5.Helping 5. BECOMING – of Double Loop of continuous process improvement of DEI systems
Tool 5: Find the Exception with Dynamic Story Networking Maps (chapter 4) with ICEND (Interactive, Communicative, Experiential, Networking Developing
6.Staging 6. BETWEEN – How do you visually communicate the DEI 2.0 to Stakeholders? Preparing for Triple LoopTool 6: Trace Between the Lines with Intertextuality (chapter 5)
7.Reflect 7. BEYOND – How your organization systems can continue an embodied process of reflection that attunes to ethics and aligns DEI 2.0 to ODC 2.0?
Tool 7: Final Resituation Path (& Rebel Voices) with Root Cause Analysis (chapter 6) to enact Triple Loop in embodied Reflection, aligning DEI 2.0 with We-centric and Eco-centric
7 Principles, 7 Antenarrative Processes, and 7 Tools of Deconstruction

Deconstructing Spectacle with Carnival in order to Reconstruct Festival

The Tools deconstruct Spectacles of DEI 1.0, take the path of Carnival in the Theatre of Organizations so we can turn towards the potential of Festival. Here is list of 8 steps of deconstruction:

  1. Duality Search – What is true about discrimination in the Grand Narratives? (lots of microaggressions are tolerated)
  2. Reinterpret Hierarchy – What is already there in the history of Microstoria groups? (Little Wow Moments of resistance)
  3. Deny the Plot of Grand Narratives – What are the plots within plots in the plot cycle? (i.e., cycle of prestory, emplotment, aftermath).
  4. Other Side of the Story – What is the timing & essence of Truth in the spacetimemattering? (Hint: Freedom in the open regions).
  5. Find the Exception – How can you help stories along in the becoming of DEI 2.0?
  6. Trace Between the Lines – How to stage the communications to the intertextuality (Intersectionality)?
  7. Rebel Voices – REFLECTION: Next steps; Whose voices do you invite to the table?
  8. Find the Resituation Path – REFLECTION: How to reconstruct the deconstructions to resolve Root Causes of Discriminations?

What is True? Diversity, equity (or equality), and inclusion (DEI 1.0) is not the same as DEI 2.0.  We therefore being with Principle 1 (What is True?) in a process of Going Beneath the concepts and labels of DEI to get to the pre-conceptions, and the differences between management saying a narrative in discourse (talk, stories, narratives, reports), and actual behavioral practices.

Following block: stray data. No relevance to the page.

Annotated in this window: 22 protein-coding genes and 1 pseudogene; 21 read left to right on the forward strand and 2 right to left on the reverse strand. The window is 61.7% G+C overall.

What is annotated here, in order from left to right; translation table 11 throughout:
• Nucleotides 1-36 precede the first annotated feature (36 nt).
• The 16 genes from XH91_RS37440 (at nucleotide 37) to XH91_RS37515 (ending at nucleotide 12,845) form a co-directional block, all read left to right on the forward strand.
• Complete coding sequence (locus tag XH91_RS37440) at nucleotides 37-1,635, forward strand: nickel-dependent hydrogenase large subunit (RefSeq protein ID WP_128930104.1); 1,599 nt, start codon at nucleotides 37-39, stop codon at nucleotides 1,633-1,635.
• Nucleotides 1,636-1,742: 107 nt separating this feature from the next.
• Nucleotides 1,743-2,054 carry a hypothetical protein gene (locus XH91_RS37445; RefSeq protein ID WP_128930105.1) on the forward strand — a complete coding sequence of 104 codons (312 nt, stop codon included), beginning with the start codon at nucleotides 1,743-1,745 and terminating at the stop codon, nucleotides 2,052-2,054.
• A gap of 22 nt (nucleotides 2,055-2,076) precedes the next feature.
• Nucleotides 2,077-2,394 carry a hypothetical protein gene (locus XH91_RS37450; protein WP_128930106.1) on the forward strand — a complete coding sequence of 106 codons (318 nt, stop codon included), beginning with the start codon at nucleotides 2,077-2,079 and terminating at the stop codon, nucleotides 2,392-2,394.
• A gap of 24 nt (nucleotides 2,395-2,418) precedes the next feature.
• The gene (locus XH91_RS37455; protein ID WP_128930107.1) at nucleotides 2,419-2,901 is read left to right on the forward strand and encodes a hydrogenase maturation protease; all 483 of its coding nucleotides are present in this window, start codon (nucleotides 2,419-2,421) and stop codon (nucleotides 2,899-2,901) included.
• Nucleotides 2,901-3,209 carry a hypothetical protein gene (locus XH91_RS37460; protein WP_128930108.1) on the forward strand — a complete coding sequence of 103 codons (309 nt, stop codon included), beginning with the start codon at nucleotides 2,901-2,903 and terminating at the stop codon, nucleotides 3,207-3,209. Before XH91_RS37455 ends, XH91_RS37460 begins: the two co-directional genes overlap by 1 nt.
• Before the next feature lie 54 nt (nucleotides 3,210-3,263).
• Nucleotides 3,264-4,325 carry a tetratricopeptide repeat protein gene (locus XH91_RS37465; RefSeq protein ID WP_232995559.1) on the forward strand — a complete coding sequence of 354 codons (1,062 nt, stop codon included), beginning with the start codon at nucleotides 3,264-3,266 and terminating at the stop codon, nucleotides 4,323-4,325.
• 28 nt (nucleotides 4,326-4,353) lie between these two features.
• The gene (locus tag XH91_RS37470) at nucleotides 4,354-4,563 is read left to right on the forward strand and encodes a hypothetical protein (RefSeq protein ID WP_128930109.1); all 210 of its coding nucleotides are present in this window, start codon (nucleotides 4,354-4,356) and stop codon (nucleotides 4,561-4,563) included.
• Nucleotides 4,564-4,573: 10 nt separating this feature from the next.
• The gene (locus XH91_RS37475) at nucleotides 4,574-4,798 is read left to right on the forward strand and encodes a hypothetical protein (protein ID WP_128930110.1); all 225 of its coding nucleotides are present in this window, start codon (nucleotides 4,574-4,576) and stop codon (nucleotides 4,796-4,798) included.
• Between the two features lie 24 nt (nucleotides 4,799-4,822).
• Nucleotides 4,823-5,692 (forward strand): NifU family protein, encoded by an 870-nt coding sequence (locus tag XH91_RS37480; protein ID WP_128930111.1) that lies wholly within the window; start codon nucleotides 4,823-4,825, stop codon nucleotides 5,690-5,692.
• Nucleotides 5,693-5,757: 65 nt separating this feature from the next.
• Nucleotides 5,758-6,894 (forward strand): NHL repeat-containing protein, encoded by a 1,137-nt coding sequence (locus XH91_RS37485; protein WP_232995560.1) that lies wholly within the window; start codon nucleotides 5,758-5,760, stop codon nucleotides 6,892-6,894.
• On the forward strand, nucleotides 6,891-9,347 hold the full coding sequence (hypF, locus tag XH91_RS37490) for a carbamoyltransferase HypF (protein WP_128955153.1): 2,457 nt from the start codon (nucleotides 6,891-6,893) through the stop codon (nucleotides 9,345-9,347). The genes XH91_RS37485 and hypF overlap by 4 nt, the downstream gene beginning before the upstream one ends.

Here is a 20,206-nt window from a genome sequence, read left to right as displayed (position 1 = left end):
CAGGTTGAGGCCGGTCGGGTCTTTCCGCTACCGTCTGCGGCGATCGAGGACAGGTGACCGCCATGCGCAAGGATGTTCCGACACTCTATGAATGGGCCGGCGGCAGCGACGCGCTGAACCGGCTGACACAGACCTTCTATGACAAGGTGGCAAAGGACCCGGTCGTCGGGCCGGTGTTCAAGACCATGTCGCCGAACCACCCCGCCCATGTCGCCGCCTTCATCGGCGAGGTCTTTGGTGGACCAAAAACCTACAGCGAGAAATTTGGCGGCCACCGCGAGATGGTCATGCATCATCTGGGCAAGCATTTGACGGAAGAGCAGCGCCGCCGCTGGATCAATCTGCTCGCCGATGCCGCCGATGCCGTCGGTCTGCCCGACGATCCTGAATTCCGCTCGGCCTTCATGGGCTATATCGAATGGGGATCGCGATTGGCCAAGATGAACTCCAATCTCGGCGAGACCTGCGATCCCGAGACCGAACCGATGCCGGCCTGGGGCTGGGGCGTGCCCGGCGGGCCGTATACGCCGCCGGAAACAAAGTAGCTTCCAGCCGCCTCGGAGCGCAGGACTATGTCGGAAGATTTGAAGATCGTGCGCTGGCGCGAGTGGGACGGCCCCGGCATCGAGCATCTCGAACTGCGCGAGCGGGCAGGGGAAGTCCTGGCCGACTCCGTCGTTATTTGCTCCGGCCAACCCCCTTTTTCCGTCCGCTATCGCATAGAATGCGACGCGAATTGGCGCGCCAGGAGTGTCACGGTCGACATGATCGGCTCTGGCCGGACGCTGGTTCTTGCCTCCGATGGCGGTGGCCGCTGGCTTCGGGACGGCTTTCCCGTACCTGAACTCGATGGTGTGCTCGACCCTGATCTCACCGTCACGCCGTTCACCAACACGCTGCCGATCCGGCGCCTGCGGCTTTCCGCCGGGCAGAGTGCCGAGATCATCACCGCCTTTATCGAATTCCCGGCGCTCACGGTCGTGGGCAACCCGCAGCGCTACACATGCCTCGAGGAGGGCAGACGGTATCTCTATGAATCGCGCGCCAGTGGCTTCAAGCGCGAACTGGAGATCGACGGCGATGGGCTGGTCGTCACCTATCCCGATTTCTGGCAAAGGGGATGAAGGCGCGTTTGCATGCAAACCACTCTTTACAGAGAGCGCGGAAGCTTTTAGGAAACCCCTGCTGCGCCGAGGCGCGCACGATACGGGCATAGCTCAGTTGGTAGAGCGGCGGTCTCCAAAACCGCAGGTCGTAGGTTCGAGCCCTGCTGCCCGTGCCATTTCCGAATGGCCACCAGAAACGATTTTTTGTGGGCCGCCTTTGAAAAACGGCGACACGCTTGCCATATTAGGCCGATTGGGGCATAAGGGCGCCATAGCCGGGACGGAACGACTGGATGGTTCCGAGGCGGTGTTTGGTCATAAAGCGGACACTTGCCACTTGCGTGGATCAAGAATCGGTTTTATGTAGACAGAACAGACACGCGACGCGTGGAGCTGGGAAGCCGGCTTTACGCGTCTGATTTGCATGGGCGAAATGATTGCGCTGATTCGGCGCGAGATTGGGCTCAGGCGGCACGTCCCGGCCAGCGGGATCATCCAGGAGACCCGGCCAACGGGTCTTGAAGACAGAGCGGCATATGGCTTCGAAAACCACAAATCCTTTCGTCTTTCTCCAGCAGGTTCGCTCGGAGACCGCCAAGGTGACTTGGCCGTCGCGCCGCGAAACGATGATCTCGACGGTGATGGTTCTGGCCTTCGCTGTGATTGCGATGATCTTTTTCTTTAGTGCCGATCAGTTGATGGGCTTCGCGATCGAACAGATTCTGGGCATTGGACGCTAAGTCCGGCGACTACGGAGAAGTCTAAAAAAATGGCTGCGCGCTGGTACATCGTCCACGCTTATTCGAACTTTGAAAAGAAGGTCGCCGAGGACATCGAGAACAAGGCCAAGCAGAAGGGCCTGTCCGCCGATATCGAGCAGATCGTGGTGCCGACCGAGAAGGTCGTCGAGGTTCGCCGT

BLENDING TOGETHER DIFFERENT CONCEPTS OF D, E, and I can Cover Up a Lot of Problems that are not getting solved

D, E, and I (DEI) 1.0 is a fashionable organization and management discourse of anti-discrimination that do not actually ended the ongoing patterns of discrimination practices in many organizations. However, with the passage in the US of Taft-Hartley Act, the role of carnival of resistance ceased to be an option. In the world of individualism, of separation, and prohibitions of workers appealing to consumers, and the so-called ‘Right To Work’ states laws, unions in the USA faded away. Differences in D,E, and I discourses get blended into a monologic DIE 1.0 that erases the important differences of ongoing resistance practices, behaviors, and attitudes in the system of organizing, developing, and changing. It is hanging on to a pattern that needs changing. In the TINA Narrative (There Is No Alternative Narrative), differences of D, E, and I are blended into one monologic narrative we call DEI 1.0.

The True Storytelling Principles and Tools, are aimed at changing the systems at a Process Level.

Tool 1: Duality Search of Grand Narratives Tool (chapter 2).

It is away to GO BENEATH, find the dualities in the many Grand Narratives. By doing listening tours to all parts of the organization, using Talking Stick or Nominal Group Techniques, it is possible to go beneath the rhetoric and get acquainted with what is happening in each room of the Tamara-Land (buildings with many rooms in which minority talent exists, and can be discovered).   Pre-CONCEPTIONS

DEI 2.0, on the other hand, is defined here, as actually doing ODC 2.0 process and system work necessary to break free of the oppositional discursive patterns (us versus them) in the workplace, so the debate (& polarities) moves on to actual and true anti-discrimination behaviors and practices solutions respecting differences in equity, diversity, and inclusion discourses. For example, equal opportunities initiatives have been distinguished from diversity management strategies (Kandola, 1994; Kandola, Fullerton and Ahmed, 1995; Liff, 1997 & 1999; Liff & Wajcman, 1996). Concepts of inclusion and diversity have been delineated as quite different (Bendick, Egan and Lanier, 2010; Shore et al., 2011; Roberson, 2006).

Bendick, M., M.L. Egan, L. Lanier (2010). ‘The business case for diversity and the perverse practice of matching employees to customers’, Personnel Review, 39, pp. 468-486.

Kandola, R. and J. Fullerton (1994). Managing the Mosaic: Diversity in Action, London: IPD.

Kandola, R., J. Fullerton and Y. Ahmed (1995). ‘Managing diversity: Succeeding where equal opportunities has failed’, Equal Opportunities Review, 59, pp. 31-36.

Liff, S. (1997). ‘Two routes to managing diversity: individual differences or social group characteristics’, Employee Relations, 19, pp. 11-26.

Liff, S. (1999). ‘Diversity and equal opportunities: Room for a constructive compromise?’, Human Resource Management Journal, 9, pp. 65-75. 34.